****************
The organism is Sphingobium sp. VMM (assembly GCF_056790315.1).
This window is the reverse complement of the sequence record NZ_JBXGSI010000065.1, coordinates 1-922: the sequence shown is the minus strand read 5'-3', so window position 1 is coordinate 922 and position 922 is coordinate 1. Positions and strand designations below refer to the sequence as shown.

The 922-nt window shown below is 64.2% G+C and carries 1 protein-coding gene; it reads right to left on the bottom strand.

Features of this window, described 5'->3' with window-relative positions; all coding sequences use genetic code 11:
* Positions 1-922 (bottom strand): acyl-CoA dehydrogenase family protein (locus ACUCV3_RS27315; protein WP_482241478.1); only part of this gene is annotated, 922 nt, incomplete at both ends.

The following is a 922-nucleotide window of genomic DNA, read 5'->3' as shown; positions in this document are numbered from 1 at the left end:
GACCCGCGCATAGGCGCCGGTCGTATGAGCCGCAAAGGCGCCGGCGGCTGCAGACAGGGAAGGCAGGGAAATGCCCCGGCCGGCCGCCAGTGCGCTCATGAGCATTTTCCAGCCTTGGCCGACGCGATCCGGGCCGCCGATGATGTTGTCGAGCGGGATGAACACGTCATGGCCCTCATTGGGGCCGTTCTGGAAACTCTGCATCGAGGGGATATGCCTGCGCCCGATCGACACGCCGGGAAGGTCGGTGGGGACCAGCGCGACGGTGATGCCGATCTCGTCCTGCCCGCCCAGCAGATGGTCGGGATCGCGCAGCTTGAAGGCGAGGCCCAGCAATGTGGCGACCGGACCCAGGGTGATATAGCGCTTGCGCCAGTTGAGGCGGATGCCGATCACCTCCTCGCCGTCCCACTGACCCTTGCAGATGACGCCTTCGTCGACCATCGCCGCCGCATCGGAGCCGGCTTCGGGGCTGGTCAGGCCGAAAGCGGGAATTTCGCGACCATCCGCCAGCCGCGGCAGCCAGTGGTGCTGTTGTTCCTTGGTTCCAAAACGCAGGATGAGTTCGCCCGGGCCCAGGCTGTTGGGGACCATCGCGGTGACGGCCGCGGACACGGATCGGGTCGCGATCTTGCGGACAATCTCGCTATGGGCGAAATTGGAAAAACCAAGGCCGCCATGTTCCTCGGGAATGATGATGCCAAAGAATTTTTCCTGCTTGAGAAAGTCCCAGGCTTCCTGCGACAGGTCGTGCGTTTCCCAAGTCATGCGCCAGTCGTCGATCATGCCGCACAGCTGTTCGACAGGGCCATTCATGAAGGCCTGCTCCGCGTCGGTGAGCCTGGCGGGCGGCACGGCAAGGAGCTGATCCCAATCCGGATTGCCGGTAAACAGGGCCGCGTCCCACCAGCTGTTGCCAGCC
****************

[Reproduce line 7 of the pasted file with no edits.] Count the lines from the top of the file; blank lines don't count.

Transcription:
GACCCGCGCATAGGCGCCGGTCGTATGAGCCGCAAAGGCGCCGGCGGCTGCAGACAGGGAAGGCAGGGAAATGCCCCGGCCGGCCGCCAGTGCGCTCATGAGCATTTTCCAGCCTTGGCCGACGCGATCCGGGCCGCCGATGATGTTGTCGAGCGGGATGAACACGTCATGGCCCTCATTGGGGCCGTTCTGGAAACTCTGCATCGAGGGGATATGCCTGCGCCCGATCGACACGCCGGGAAGGTCGGTGGGGACCAGCGCGACGGTGATGCCGATCTCGTCCTGCCCGCCCAGCAGATGGTCGGGATCGCGCAGCTTGAAGGCGAGGCCCAGCAATGTGGCGACCGGACCCAGGGTGATATAGCGCTTGCGCCAGTTGAGGCGGATGCCGATCACCTCCTCGCCGTCCCACTGACCCTTGCAGATGACGCCTTCGTCGACCATCGCCGCCGCATCGGAGCCGGCTTCGGGGCTGGTCAGGCCGAAAGCGGGAATTTCGCGACCATCCGCCAGCCGCGGCAGCCAGTGGTGCTGTTGTTCCTTGGTTCCAAAACGCAGGATGAGTTCGCCCGGGCCCAGGCTGTTGGGGACCATCGCGGTGACGGCCGCGGACACGGATCGGGTCGCGATCTTGCGGACAATCTCGCTATGGGCGAAATTGGAAAAACCAAGGCCGCCATGTTCCTCGGGAATGATGATGCCAAAGAATTTTTCCTGCTTGAGAAAGTCCCAGGCTTCCTGCGACAGGTCGTGCGTTTCCCAAGTCATGCGCCAGTCGTCGATCATGCCGCACAGCTGTTCGACAGGGCCATTCATGAAGGCCTGCTCCGCGTCGGTGAGCCTGGCGGGCGGCACGGCAAGGAGCTGATCCCAATCCGGATTGCCGGTAAACAGGGCCGCGTCCCACCAGCTGTTGCCAGCC